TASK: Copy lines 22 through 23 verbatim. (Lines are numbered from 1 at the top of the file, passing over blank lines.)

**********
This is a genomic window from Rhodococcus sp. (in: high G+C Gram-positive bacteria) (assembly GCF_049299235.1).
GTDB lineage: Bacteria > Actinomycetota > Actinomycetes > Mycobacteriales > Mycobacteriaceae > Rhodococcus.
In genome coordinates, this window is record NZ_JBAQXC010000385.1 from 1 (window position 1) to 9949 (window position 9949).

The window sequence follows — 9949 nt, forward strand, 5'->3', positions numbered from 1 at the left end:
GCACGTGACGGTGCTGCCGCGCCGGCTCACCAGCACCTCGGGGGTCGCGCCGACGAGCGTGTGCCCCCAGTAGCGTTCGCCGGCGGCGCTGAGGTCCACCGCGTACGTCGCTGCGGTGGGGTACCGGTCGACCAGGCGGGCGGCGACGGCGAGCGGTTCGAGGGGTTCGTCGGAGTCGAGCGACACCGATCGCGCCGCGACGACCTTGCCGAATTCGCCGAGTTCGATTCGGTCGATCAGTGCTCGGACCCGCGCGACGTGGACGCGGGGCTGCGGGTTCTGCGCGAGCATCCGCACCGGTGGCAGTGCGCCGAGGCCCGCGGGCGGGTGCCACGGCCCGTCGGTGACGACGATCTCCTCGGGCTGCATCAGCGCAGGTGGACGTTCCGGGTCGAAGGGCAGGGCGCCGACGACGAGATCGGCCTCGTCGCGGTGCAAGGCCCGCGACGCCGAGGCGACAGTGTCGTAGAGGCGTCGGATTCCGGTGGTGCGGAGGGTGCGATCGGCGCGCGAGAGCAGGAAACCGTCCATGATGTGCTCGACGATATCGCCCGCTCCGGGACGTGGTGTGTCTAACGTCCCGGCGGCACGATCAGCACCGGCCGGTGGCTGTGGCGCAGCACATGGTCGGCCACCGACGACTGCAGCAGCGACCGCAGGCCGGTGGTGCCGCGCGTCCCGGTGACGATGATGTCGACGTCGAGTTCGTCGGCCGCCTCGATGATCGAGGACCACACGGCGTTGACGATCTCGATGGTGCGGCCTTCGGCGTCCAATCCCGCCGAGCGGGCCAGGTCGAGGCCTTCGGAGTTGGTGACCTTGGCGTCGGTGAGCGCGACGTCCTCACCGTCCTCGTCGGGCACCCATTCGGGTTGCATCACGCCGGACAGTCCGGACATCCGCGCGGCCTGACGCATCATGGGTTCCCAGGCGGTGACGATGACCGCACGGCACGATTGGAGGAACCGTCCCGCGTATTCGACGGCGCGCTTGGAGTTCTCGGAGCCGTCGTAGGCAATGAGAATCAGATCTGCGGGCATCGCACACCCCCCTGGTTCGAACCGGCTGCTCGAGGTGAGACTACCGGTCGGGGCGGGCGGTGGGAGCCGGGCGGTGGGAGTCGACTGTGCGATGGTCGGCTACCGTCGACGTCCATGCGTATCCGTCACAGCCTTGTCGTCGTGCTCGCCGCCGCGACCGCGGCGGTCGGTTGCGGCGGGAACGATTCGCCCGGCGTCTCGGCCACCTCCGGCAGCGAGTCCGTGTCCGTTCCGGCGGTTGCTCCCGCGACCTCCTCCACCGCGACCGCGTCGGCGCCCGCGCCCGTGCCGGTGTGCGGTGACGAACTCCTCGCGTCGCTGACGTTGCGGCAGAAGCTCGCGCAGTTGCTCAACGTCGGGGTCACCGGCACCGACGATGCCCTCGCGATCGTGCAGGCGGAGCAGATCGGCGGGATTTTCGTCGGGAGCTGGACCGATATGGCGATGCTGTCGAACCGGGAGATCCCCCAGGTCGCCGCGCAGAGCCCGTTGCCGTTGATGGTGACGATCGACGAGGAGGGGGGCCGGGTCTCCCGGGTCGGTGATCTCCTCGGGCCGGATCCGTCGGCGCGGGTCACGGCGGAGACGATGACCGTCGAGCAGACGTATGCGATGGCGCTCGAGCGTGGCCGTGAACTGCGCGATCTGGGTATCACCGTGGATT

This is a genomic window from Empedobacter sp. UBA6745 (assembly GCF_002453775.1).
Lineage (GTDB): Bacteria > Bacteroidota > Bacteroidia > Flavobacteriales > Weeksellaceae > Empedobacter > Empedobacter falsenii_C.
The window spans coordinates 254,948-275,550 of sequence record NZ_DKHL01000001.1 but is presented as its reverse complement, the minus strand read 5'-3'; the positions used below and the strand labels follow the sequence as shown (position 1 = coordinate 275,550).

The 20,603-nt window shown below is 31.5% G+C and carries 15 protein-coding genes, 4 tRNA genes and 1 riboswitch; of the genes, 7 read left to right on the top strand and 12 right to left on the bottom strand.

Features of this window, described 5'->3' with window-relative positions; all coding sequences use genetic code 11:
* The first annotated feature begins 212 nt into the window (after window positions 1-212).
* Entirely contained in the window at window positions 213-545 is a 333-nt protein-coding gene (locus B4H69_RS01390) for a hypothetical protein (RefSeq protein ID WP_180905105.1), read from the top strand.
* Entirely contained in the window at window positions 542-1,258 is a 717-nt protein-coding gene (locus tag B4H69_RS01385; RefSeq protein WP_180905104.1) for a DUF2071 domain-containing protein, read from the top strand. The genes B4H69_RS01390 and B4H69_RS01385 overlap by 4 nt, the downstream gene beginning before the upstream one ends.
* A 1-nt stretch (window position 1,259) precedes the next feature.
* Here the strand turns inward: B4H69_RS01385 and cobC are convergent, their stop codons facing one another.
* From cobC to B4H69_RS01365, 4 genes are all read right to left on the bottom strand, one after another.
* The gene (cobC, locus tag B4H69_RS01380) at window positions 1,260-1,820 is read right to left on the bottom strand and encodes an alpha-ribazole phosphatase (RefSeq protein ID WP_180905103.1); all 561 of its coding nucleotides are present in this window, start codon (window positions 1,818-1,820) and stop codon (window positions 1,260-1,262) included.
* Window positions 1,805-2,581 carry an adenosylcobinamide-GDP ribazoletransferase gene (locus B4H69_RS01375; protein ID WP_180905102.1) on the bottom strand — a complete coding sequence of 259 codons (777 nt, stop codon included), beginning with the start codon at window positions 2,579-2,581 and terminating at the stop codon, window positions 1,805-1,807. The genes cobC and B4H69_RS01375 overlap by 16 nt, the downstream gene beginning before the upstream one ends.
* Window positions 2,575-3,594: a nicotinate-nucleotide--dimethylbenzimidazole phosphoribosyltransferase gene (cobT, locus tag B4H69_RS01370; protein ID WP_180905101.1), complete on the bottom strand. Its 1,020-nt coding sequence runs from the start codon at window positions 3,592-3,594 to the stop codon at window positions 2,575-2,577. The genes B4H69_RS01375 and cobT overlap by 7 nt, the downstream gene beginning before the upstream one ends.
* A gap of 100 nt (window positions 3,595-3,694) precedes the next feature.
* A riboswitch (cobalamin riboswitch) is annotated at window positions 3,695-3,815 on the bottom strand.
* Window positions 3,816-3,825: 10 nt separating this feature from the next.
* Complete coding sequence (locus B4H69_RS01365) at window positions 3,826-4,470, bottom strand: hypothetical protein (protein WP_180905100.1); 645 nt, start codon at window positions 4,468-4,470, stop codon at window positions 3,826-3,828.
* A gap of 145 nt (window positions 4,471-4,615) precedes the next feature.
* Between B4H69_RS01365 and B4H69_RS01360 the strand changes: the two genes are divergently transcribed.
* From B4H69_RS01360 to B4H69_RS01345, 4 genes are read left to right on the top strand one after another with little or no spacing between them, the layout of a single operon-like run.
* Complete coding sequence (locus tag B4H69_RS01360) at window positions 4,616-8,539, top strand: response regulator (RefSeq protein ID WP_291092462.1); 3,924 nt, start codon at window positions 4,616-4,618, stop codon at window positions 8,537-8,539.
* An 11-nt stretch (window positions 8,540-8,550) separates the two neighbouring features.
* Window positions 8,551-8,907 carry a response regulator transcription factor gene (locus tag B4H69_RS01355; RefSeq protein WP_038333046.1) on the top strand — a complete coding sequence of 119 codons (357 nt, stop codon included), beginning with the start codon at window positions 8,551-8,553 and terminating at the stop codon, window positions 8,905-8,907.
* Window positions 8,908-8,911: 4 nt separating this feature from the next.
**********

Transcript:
* Window positions 3,816-3,825: 10 nt separating this feature from the next.
* Complete coding sequence (locus B4H69_RS01365) at window positions 3,826-4,470, bottom strand: hypothetical protein (protein WP_180905100.1); 645 nt, start codon at window positions 4,468-4,470, stop codon at window positions 3,826-3,828.